Tag: richard gere

MOVIE REVIEW | The Cotton Club (1984)

In a nutshell, Bored & Dangerous says: And even at his worst, Coppola is incapable of doing bland or boring. When he fails, he fails gloriously.

 Cotton 1
“In the next room, gentlemen, is the finest food, drink and pussy in New York at a price.”

The Godfather is one of the first legitimately great movies I remember loving. There had been plenty of movies before then that I was obsessed with, watching them over and over. But they were kids’ movies, dumb comedies, mindless actioners and whatever blockbusters I got to see at the time. But The Godfather is the first movie I can remember that made me think of the person behind it, the artist who made the creative decisions that resulted in this masterpiece. Because of that, I have found it hard to fault Frances Ford Coppola in the years since. I find it hard to admit that he could ever make anything truly terrible. Which is why it’s taken me so long to get around to The Cotton Club. I didn’t want to not like it.

In 1920s Harlem, the Cotton Club is the hottest night spot in New York. Frequented by gangsters, politicians, show business power brokers and everyone who wants to gain the attention of gangsters, politicians and show business power brokers. Local coronet horn player Dixie Dwyer (Richard Gere) is happy to remain a horn player, but when he inadvertently saves the life of mid level mobster Dutch Schultz (James Remar), he starts to get a taste of the roaring 20s at their height. Which is great news for Dixie’s brother, wannabe mobster Vincent (Nicolas Cage). (more…)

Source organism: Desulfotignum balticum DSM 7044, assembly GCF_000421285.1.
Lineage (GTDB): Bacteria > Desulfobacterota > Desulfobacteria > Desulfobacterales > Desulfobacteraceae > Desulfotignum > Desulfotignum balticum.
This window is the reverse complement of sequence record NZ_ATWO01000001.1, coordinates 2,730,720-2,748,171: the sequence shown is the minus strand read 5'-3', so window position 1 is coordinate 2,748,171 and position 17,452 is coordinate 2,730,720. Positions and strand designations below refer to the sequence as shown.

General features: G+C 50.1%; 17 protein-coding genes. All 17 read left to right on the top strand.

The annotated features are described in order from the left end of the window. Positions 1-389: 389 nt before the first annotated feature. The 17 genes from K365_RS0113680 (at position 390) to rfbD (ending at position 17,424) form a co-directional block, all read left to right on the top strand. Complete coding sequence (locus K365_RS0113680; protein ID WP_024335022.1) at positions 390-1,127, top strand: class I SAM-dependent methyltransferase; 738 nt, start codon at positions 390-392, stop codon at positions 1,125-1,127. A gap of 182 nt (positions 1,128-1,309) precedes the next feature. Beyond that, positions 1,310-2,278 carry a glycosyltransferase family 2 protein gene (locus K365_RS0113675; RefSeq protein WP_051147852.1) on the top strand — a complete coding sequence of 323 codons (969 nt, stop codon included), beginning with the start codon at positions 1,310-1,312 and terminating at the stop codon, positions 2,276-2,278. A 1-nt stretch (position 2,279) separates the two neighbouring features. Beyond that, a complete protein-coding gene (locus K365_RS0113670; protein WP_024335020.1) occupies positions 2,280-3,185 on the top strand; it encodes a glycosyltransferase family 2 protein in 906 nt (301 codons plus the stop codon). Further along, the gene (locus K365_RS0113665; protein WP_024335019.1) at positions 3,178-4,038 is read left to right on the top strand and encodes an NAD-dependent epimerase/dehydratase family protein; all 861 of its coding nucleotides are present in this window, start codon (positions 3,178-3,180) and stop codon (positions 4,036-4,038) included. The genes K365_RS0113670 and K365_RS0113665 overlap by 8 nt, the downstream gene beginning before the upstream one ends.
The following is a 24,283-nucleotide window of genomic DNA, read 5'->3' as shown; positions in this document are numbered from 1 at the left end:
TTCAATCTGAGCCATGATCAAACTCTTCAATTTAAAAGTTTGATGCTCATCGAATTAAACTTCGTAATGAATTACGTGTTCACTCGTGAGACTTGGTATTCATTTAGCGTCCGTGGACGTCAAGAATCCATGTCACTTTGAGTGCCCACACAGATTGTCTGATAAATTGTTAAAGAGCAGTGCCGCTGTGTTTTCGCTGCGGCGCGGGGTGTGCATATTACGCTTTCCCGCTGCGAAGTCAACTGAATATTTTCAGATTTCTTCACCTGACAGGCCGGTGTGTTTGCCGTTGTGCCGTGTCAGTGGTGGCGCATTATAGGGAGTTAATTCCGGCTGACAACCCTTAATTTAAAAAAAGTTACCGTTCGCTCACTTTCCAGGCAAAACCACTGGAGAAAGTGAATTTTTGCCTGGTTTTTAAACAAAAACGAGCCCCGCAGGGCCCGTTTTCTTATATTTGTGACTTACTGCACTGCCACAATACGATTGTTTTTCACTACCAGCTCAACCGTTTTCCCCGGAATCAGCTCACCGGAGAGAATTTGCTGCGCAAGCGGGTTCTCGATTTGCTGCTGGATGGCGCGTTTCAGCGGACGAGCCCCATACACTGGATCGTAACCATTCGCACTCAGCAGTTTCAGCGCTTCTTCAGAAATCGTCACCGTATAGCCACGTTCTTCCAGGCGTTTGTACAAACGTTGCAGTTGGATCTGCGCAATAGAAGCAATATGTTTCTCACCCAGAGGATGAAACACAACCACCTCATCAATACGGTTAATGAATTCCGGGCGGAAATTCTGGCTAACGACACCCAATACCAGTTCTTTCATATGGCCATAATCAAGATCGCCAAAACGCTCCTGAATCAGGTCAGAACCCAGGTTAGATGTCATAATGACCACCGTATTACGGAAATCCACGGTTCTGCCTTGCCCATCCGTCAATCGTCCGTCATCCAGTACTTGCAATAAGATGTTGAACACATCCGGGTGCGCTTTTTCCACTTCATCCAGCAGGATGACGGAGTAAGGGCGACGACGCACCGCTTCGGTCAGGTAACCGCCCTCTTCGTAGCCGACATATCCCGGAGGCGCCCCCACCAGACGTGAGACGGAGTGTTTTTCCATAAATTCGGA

MOVIE REVIEW | An Officer and a Gentleman (1982)

Officer

“Ever since there’s been a base here, there’s been what you’d call the Puget Sound Debs. The poor girls come across the sound on the ferry every weekend with just one thing in mind, and that’s to marry themselves a naval aviator.”

In the 90s, post Pretty Woman, Richard Gere was a pure movie star.  He churned out things like First Knight, Runaway Bride and Autumn in New York.  He was the dreamy, silver fox who movie going middle aged women could really get behind.  But in the 70s, he was a proper actor, making movies like Terrence Malick’s Days of Heaven and Paul Schrader’s American Gigolo.  The turning point from one to the happened in the early 80s.   When Richard Gere transitioned from proper actor to movie star with a movie that perfectly encompassed both sides of his career, An Officer and a Gentleman.


A pre-teen boy arrives in the Philippines unaccompanied.  He’s met at the airport by a crusty old navy sailor who we learn is the boy’s long absent father, Byron Mayo (Robert Loggia).  He’s the kind of dad who immediately introduces his son to his two live in whores, and explains that he has no intention of being a traditional dad, who does traditional things, like give a shit about his son.  The son grows up fending for himself and toughening up on the mean streets to become Zack Mayo (Richard Gere).  In an act that is part tribute to his old man, part big ol’ ‘fuck you’, Zack signs on for officer’s training in the navy.  If he graduates, he’ll outrank the man who barely raised him. (more…)